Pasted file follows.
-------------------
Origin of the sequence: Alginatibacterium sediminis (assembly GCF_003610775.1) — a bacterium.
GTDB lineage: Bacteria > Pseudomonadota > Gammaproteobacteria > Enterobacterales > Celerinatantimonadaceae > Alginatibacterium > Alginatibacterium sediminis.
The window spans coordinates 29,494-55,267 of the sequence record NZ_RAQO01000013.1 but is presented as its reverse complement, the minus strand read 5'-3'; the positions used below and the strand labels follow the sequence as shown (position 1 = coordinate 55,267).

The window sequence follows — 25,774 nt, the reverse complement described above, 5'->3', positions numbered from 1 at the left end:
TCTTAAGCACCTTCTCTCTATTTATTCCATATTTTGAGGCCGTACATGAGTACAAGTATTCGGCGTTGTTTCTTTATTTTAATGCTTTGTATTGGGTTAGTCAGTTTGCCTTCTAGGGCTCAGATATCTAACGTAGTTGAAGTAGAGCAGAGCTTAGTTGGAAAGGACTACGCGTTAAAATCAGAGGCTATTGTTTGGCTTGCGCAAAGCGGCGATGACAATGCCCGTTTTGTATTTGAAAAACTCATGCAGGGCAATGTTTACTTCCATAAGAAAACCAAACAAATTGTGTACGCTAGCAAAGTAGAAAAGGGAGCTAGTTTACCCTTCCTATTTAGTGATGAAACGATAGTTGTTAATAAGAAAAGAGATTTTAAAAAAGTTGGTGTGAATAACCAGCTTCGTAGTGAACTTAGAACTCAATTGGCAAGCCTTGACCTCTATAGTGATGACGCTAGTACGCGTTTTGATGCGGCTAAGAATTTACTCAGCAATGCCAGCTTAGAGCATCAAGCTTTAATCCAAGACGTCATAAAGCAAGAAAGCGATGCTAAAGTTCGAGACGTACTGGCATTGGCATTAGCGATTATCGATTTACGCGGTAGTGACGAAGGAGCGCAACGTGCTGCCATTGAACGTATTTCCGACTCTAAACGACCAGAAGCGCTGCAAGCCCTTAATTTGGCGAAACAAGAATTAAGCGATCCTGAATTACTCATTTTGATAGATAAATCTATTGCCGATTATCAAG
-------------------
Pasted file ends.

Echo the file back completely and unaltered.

Origin of the sequence: Alginatibacterium sediminis (assembly GCF_003610775.1) — a bacterium.
GTDB lineage: Bacteria > Pseudomonadota > Gammaproteobacteria > Enterobacterales > Celerinatantimonadaceae > Alginatibacterium > Alginatibacterium sediminis.
The window spans coordinates 29,494-55,267 of the sequence record NZ_RAQO01000013.1 but is presented as its reverse complement, the minus strand read 5'-3'; the positions used below and the strand labels follow the sequence as shown (position 1 = coordinate 55,267).

The window sequence follows — 25,774 nt, the reverse complement described above, 5'->3', positions numbered from 1 at the left end:
TCTTAAGCACCTTCTCTCTATTTATTCCATATTTTGAGGCCGTACATGAGTACAAGTATTCGGCGTTGTTTCTTTATTTTAATGCTTTGTATTGGGTTAGTCAGTTTGCCTTCTAGGGCTCAGATATCTAACGTAGTTGAAGTAGAGCAGAGCTTAGTTGGAAAGGACTACGCGTTAAAATCAGAGGCTATTGTTTGGCTTGCGCAAAGCGGCGATGACAATGCCCGTTTTGTATTTGAAAAACTCATGCAGGGCAATGTTTACTTCCATAAGAAAACCAAACAAATTGTGTACGCTAGCAAAGTAGAAAAGGGAGCTAGTTTACCCTTCCTATTTAGTGATGAAACGATAGTTGTTAATAAGAAAAGAGATTTTAAAAAAGTTGGTGTGAATAACCAGCTTCGTAGTGAACTTAGAACTCAATTGGCAAGCCTTGACCTCTATAGTGATGACGCTAGTACGCGTTTTGATGCGGCTAAGAATTTACTCAGCAATGCCAGCTTAGAGCATCAAGCTTTAATCCAAGACGTCATAAAGCAAGAAAGCGATGCTAAAGTTCGAGACGTACTGGCATTGGCATTAGCGATTATCGATTTACGCGGTAGTGACGAAGGAGCGCAACGTGCTGCCATTGAACGTATTTCCGACTCTAAACGACCAGAAGCGCTGCAAGCCCTTAATTTGGCGAAACAAGAATTAAGCGATCCTGAATTACTCATTTTGATAGATAAATCTATTGCCGATTATCAAG